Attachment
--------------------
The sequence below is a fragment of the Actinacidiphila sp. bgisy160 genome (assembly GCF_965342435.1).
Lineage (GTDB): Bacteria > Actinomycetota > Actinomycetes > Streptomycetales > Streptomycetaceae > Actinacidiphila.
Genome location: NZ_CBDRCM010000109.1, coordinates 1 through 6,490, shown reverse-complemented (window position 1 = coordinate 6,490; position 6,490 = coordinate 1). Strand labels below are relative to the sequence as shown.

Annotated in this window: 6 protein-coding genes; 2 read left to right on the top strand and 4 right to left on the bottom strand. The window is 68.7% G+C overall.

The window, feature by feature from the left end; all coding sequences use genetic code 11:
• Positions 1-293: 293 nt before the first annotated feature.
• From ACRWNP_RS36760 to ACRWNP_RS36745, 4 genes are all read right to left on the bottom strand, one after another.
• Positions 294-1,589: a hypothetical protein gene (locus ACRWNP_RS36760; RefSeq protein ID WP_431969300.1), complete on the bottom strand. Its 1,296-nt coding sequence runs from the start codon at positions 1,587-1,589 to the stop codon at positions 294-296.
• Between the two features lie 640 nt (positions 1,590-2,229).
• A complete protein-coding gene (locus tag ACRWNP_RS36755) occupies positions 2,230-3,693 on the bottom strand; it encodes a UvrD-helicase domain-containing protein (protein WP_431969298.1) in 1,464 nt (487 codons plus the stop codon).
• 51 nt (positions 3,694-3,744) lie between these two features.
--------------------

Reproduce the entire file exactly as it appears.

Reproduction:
The sequence below is a fragment of the Actinacidiphila sp. bgisy160 genome (assembly GCF_965342435.1).
Lineage (GTDB): Bacteria > Actinomycetota > Actinomycetes > Streptomycetales > Streptomycetaceae > Actinacidiphila.
Genome location: NZ_CBDRCM010000109.1, coordinates 1 through 6,490, shown reverse-complemented (window position 1 = coordinate 6,490; position 6,490 = coordinate 1). Strand labels below are relative to the sequence as shown.

Annotated in this window: 6 protein-coding genes; 2 read left to right on the top strand and 4 right to left on the bottom strand. The window is 68.7% G+C overall.

The window, feature by feature from the left end; all coding sequences use genetic code 11:
• Positions 1-293: 293 nt before the first annotated feature.
• From ACRWNP_RS36760 to ACRWNP_RS36745, 4 genes are all read right to left on the bottom strand, one after another.
• Positions 294-1,589: a hypothetical protein gene (locus ACRWNP_RS36760; RefSeq protein ID WP_431969300.1), complete on the bottom strand. Its 1,296-nt coding sequence runs from the start codon at positions 1,587-1,589 to the stop codon at positions 294-296.
• Between the two features lie 640 nt (positions 1,590-2,229).
• A complete protein-coding gene (locus tag ACRWNP_RS36755) occupies positions 2,230-3,693 on the bottom strand; it encodes a UvrD-helicase domain-containing protein (protein WP_431969298.1) in 1,464 nt (487 codons plus the stop codon).
• 51 nt (positions 3,694-3,744) lie between these two features.